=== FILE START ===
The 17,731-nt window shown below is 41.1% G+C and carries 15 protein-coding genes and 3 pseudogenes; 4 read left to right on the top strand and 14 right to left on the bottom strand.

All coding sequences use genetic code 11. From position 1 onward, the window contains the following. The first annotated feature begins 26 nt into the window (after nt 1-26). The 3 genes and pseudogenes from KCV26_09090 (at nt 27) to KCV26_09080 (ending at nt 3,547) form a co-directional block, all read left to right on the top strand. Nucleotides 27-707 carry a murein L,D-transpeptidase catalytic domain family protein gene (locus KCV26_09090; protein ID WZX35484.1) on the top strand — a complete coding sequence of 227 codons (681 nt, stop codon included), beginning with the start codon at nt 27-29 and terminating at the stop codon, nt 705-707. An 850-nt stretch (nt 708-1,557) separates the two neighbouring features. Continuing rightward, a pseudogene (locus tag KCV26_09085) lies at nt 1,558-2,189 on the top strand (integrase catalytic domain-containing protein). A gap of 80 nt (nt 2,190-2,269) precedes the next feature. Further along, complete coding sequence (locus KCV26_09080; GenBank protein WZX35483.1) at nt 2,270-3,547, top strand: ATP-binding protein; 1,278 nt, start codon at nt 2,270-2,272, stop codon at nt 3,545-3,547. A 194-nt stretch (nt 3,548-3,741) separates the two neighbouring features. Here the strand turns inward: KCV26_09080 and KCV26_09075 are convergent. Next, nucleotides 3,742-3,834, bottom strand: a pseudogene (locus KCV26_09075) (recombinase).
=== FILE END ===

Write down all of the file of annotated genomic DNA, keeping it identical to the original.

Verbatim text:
The 17,731-nt window shown below is 41.1% G+C and carries 15 protein-coding genes and 3 pseudogenes; 4 read left to right on the top strand and 14 right to left on the bottom strand.

All coding sequences use genetic code 11. From position 1 onward, the window contains the following. The first annotated feature begins 26 nt into the window (after nt 1-26). The 3 genes and pseudogenes from KCV26_09090 (at nt 27) to KCV26_09080 (ending at nt 3,547) form a co-directional block, all read left to right on the top strand. Nucleotides 27-707 carry a murein L,D-transpeptidase catalytic domain family protein gene (locus KCV26_09090; protein ID WZX35484.1) on the top strand — a complete coding sequence of 227 codons (681 nt, stop codon included), beginning with the start codon at nt 27-29 and terminating at the stop codon, nt 705-707. An 850-nt stretch (nt 708-1,557) separates the two neighbouring features. Continuing rightward, a pseudogene (locus tag KCV26_09085) lies at nt 1,558-2,189 on the top strand (integrase catalytic domain-containing protein). A gap of 80 nt (nt 2,190-2,269) precedes the next feature. Further along, complete coding sequence (locus KCV26_09080; GenBank protein WZX35483.1) at nt 2,270-3,547, top strand: ATP-binding protein; 1,278 nt, start codon at nt 2,270-2,272, stop codon at nt 3,545-3,547. A 194-nt stretch (nt 3,548-3,741) separates the two neighbouring features. Here the strand turns inward: KCV26_09080 and KCV26_09075 are convergent. Next, nucleotides 3,742-3,834, bottom strand: a pseudogene (locus KCV26_09075) (recombinase).